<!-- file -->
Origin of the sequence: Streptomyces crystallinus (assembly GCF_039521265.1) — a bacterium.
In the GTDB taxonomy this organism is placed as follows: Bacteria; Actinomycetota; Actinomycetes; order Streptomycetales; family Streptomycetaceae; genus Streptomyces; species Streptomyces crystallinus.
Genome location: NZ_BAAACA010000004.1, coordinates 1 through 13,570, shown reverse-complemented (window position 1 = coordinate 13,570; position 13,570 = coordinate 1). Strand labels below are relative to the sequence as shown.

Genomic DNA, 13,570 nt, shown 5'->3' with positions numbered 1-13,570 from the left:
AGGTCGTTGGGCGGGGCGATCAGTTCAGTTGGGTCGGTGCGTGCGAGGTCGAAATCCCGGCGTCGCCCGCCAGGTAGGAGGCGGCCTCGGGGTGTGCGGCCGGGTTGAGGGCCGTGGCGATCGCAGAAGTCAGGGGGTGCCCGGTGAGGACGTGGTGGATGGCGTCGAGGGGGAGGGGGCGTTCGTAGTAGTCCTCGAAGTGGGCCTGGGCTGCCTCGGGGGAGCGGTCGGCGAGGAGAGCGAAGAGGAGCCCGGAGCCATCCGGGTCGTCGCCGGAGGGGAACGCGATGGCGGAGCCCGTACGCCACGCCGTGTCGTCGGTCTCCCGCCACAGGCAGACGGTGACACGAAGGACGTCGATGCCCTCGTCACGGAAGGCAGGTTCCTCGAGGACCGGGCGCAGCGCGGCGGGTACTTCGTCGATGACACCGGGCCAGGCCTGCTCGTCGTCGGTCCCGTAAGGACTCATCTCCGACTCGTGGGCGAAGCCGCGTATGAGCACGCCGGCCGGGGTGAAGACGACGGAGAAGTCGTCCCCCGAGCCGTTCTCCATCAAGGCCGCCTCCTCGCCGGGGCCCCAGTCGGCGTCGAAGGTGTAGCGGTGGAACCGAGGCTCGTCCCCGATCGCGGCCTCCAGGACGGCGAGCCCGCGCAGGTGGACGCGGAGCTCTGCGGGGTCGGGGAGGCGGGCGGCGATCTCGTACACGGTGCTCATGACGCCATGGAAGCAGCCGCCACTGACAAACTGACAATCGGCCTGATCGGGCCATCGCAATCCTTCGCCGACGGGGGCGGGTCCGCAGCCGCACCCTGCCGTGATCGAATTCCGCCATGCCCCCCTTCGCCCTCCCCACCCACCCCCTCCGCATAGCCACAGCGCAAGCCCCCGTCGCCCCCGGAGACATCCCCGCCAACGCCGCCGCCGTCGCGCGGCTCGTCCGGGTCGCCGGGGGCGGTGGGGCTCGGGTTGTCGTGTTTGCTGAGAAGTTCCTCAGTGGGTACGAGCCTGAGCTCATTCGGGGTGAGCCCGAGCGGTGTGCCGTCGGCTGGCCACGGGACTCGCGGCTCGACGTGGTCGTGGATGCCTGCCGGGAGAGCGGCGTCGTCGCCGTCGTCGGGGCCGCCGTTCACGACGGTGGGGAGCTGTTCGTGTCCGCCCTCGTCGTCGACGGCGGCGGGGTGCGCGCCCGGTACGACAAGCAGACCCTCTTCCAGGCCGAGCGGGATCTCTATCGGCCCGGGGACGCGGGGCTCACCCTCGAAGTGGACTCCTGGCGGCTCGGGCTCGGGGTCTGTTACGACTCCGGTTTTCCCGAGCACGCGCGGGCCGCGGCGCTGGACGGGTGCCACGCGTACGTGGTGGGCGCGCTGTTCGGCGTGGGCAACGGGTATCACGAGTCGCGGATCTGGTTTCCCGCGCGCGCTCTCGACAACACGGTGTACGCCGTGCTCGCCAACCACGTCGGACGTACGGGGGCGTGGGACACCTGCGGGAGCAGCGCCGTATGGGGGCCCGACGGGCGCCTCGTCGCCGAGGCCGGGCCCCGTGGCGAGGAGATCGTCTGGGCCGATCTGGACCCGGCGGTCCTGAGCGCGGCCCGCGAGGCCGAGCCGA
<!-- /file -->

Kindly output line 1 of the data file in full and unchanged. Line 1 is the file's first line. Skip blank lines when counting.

Origin of the sequence: Streptomyces crystallinus (assembly GCF_039521265.1) — a bacterium.